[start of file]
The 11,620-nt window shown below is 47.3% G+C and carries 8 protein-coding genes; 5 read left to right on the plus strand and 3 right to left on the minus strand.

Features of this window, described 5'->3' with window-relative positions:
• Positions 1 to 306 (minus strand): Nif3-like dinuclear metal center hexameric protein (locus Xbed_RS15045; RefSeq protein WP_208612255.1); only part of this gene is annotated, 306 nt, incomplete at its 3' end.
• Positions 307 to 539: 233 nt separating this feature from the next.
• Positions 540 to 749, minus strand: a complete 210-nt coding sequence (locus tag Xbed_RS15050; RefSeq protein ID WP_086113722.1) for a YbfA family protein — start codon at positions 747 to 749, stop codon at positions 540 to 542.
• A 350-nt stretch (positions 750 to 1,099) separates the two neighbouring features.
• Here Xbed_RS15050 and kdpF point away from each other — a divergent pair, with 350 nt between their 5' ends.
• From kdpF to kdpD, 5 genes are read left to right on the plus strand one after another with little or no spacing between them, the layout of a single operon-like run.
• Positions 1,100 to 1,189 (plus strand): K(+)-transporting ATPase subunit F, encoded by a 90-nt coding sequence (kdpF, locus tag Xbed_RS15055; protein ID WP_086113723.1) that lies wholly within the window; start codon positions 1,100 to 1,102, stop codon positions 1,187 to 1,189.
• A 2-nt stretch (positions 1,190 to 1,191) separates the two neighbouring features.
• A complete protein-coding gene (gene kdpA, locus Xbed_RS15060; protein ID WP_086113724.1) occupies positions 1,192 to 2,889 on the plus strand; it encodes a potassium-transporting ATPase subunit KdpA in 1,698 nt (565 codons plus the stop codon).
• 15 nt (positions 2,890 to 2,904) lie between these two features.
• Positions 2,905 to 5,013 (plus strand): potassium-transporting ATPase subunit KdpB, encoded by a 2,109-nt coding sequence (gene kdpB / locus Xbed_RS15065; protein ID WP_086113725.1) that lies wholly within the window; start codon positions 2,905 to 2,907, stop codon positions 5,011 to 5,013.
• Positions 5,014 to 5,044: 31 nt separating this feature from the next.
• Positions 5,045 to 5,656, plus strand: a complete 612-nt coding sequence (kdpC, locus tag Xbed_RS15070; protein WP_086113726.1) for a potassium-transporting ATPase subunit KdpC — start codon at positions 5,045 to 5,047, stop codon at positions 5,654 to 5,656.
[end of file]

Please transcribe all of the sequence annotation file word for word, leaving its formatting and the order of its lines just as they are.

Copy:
The 11,620-nt window shown below is 47.3% G+C and carries 8 protein-coding genes; 5 read left to right on the plus strand and 3 right to left on the minus strand.

Features of this window, described 5'->3' with window-relative positions:
• Positions 1 to 306 (minus strand): Nif3-like dinuclear metal center hexameric protein (locus Xbed_RS15045; RefSeq protein WP_208612255.1); only part of this gene is annotated, 306 nt, incomplete at its 3' end.
• Positions 307 to 539: 233 nt separating this feature from the next.
• Positions 540 to 749, minus strand: a complete 210-nt coding sequence (locus tag Xbed_RS15050; RefSeq protein ID WP_086113722.1) for a YbfA family protein — start codon at positions 747 to 749, stop codon at positions 540 to 542.
• A 350-nt stretch (positions 750 to 1,099) separates the two neighbouring features.
• Here Xbed_RS15050 and kdpF point away from each other — a divergent pair, with 350 nt between their 5' ends.
• From kdpF to kdpD, 5 genes are read left to right on the plus strand one after another with little or no spacing between them, the layout of a single operon-like run.
• Positions 1,100 to 1,189 (plus strand): K(+)-transporting ATPase subunit F, encoded by a 90-nt coding sequence (kdpF, locus tag Xbed_RS15055; protein ID WP_086113723.1) that lies wholly within the window; start codon positions 1,100 to 1,102, stop codon positions 1,187 to 1,189.
• A 2-nt stretch (positions 1,190 to 1,191) separates the two neighbouring features.
• A complete protein-coding gene (gene kdpA, locus Xbed_RS15060; protein ID WP_086113724.1) occupies positions 1,192 to 2,889 on the plus strand; it encodes a potassium-transporting ATPase subunit KdpA in 1,698 nt (565 codons plus the stop codon).
• 15 nt (positions 2,890 to 2,904) lie between these two features.
• Positions 2,905 to 5,013 (plus strand): potassium-transporting ATPase subunit KdpB, encoded by a 2,109-nt coding sequence (gene kdpB / locus Xbed_RS15065; protein ID WP_086113725.1) that lies wholly within the window; start codon positions 2,905 to 2,907, stop codon positions 5,011 to 5,013.
• Positions 5,014 to 5,044: 31 nt separating this feature from the next.
• Positions 5,045 to 5,656, plus strand: a complete 612-nt coding sequence (kdpC, locus tag Xbed_RS15070; protein WP_086113726.1) for a potassium-transporting ATPase subunit KdpC — start codon at positions 5,045 to 5,047, stop codon at positions 5,654 to 5,656.